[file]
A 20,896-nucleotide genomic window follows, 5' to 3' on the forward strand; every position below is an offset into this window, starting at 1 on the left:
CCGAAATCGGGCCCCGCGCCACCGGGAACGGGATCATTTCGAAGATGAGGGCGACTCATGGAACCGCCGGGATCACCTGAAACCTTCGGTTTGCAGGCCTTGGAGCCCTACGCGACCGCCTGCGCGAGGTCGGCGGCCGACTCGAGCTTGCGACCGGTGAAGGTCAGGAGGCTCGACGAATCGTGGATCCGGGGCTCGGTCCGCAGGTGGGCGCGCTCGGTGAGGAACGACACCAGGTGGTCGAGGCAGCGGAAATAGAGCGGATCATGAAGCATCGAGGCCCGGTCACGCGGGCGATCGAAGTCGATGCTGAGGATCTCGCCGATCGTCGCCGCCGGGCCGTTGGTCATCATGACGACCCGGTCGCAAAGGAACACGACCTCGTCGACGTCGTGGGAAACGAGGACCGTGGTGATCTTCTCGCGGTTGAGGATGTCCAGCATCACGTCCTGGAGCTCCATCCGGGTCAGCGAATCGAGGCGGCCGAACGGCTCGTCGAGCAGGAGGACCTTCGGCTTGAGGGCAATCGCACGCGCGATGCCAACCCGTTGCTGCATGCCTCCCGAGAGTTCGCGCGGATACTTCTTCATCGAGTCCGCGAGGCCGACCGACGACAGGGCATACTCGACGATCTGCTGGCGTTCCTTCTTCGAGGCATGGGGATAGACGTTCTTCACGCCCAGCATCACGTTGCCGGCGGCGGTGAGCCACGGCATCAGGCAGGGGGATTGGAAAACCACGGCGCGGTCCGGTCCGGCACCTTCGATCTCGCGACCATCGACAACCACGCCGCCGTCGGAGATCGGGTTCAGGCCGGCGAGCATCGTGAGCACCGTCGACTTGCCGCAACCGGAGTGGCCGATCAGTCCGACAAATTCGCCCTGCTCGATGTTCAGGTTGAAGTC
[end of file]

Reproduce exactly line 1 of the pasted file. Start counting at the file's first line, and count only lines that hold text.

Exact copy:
A 20,896-nucleotide genomic window follows, 5' to 3' on the forward strand; every position below is an offset into this window, starting at 1 on the left: